From the Tribune Review;
Ritter, 40, represents what is called "boomerang migration," people moving back to the area after establishing careers elsewhere to take advantage of affordable housing, proximity to family and other reasons, said Christopher Briem, a professor at the University of Pittsburgh's Center for Social and Urban Research.

Ritter and his family are among the roughly 40,000 people who move to Pittsburgh and the surrounding region each year, BRIEM said, citing Pitt migration studies.

Jeffrey Schoner

I am from Pittsburgh and have been living in South Mississippi for the past three years. Fourteen months after we moved here Hurricane Katrina decided to redevelop the Gulf Coast of Mississippi and Louisiana. It will be two years in August since the storm rolled ashore and destroyed over 200,000 homes and less than 2.5% have been rebuilt.

My associate Joe Bigbie and I have been working on a building system that can withstand 300 mile an hour winds, 60 percent more energy efficient than conventional wood construction, components can be built in a factory setting and people without any construction experience can put up the walls, roof, floors, windows and doors in less than 72 hours after the foundation is in place. A person who is collecting some form of public assistance and really wants to work opportunity is also knocking.

Pittsburgh is an ideal place to automate the manufacturing of components to be shipped all over the country and around the world. Manufacturing expertise, materials and capital is within the city limits.

This same product can be utilized in redeveloping blighted areas and giving people a great reason for moving back into the city. Pittsburgh has always had a strong work ethic.

The United States has a strategic oil reserve, but there isn't a strategic housing reserve where components can be placed in regional safe banks so when disasters strike homes can be rebuilt in days instead of years. Right now the water of the Gulf of Mexico is ready to feed another Hurricane Katrina like storm. Communities are unprepared and there is no plan in place when Houston, San Francisco, Los Angeles, or New York suddenly has 500,000 or more people homeless.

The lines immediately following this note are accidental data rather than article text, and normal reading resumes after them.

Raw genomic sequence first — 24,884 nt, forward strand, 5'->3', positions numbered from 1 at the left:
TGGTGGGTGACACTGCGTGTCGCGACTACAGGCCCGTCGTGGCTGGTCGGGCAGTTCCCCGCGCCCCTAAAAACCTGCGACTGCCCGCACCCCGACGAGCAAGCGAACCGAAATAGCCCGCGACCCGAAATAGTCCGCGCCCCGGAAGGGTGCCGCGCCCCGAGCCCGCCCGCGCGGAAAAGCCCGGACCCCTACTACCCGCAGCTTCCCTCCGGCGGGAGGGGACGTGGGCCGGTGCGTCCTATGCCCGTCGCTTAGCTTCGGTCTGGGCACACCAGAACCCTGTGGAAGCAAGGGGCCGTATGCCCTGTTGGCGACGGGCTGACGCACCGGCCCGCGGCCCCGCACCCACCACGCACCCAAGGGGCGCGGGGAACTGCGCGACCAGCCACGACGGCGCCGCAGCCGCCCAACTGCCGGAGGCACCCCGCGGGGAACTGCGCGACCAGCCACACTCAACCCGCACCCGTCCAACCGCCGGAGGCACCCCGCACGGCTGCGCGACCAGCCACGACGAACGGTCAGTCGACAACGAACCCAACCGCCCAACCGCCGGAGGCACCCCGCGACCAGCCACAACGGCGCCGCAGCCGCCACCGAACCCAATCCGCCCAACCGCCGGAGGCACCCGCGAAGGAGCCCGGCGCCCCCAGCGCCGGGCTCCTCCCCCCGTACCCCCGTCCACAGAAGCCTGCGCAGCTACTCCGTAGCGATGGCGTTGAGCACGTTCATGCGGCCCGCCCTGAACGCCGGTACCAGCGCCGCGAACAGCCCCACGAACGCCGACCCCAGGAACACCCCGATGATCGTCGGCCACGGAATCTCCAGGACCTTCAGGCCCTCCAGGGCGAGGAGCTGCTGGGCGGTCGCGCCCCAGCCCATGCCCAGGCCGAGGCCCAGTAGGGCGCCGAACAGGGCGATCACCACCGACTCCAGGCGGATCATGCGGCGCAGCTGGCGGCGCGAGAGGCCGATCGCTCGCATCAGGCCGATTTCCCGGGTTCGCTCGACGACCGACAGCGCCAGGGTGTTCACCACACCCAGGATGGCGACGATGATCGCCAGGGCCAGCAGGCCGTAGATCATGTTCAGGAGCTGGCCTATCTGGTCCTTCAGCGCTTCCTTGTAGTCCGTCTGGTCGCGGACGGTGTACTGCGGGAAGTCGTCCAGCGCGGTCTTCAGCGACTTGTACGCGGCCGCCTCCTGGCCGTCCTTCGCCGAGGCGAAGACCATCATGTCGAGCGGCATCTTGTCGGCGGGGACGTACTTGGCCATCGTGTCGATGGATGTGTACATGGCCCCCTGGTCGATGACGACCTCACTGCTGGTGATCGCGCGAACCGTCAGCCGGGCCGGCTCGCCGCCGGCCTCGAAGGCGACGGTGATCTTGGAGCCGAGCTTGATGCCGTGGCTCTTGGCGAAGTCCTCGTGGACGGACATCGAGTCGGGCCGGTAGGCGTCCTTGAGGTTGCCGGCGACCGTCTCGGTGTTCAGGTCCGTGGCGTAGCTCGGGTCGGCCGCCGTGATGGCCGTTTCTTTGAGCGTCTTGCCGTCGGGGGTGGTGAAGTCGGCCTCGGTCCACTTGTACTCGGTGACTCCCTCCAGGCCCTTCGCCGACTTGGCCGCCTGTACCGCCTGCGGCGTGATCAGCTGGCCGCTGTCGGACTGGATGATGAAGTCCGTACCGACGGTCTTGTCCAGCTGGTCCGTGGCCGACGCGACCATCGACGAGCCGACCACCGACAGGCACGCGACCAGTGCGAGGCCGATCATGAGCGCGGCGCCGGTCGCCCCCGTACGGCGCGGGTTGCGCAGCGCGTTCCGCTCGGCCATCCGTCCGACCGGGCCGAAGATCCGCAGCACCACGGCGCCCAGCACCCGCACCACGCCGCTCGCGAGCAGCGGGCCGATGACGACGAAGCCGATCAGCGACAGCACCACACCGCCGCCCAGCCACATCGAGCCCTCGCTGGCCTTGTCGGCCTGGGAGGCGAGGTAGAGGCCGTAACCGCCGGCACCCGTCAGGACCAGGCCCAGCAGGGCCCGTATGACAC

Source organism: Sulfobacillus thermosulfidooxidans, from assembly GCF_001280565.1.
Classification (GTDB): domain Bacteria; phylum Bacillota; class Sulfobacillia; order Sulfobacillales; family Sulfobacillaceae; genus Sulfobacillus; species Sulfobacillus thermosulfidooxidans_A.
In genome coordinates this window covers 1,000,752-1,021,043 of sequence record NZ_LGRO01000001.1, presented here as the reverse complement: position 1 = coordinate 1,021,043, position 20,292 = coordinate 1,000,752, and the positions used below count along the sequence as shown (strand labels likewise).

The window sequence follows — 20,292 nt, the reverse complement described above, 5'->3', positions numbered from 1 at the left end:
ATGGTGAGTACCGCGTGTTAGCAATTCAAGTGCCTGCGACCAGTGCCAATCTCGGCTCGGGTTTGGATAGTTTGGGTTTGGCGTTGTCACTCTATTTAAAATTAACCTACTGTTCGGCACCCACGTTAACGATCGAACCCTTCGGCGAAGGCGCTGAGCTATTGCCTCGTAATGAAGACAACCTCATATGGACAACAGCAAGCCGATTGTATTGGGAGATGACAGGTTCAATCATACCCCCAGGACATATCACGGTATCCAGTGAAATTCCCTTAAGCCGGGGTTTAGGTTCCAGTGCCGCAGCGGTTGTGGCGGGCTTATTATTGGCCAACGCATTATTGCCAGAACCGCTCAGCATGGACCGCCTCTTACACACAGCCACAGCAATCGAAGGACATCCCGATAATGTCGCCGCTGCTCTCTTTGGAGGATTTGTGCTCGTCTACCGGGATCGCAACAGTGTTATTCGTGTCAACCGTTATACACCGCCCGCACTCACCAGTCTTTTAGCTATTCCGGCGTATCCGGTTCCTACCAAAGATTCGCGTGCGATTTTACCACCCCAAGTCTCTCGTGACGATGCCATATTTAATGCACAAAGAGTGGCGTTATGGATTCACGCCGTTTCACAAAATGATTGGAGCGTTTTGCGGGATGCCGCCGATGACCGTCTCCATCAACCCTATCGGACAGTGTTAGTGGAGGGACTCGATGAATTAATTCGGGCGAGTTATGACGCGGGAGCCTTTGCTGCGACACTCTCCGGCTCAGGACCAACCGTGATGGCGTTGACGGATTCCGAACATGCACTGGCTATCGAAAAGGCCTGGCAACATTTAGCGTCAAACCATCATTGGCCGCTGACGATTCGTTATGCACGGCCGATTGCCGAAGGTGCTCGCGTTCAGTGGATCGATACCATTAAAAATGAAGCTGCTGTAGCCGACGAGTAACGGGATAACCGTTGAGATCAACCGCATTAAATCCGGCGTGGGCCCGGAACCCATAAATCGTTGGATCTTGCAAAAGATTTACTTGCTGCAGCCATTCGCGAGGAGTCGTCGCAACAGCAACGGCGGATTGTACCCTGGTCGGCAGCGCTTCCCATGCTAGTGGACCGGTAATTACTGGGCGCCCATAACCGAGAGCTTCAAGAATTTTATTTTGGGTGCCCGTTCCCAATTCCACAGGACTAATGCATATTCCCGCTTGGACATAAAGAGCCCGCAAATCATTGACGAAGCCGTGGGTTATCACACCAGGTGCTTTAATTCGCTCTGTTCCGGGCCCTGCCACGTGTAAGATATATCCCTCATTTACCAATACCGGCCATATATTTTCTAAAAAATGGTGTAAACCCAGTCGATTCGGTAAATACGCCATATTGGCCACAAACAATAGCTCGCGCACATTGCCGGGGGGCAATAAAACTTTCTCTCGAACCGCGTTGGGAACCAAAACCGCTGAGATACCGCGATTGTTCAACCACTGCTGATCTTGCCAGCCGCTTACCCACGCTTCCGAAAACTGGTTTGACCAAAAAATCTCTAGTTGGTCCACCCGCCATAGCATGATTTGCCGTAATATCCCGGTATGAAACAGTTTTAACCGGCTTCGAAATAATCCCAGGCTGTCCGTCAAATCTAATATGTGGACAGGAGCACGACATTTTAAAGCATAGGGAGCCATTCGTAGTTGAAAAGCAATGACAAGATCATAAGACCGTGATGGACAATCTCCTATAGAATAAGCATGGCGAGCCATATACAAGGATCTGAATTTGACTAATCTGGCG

Ask the people in Greensburg, Kansas about the tornado that destroyed their town. They lost 2,000 homes and will be waiting a long time to rebuild. People don't have to wait. What ever happened to the can do spirit that allowed a sleeping nation to mobilize to fight a war on two different continents at the same time and win the peace?

Everything comes back to leadership and Pittsburgh and its community partners can make it happen today. The City of Pittsburgh has a very important piece of the pie….infrastructure something places like Gulf Coast Mississippi don't have. Steel moved to Pittsburgh to have access to the Three Rivers to use inland waters to move both raw materials and finished goods. The railroads have also invested huge amounts of money building and maintaining their rail network.

The questions are simple, will Pittsburgh lead or follow?

I’ve got organizations in Mexico and China that want to make my product in their country and export it back to the United States. This is not what I want to do, I’m from Squirrel Hill and I saw them take down the mills. I don’t want to put another stake in the heart of the American worker. Getting people behind a vision in the USA is difficult to say the least.

You want to know more, than contact Jeffrey Schoner at (601) 319-9912 or via e-mail at jrschoner@nagv.org.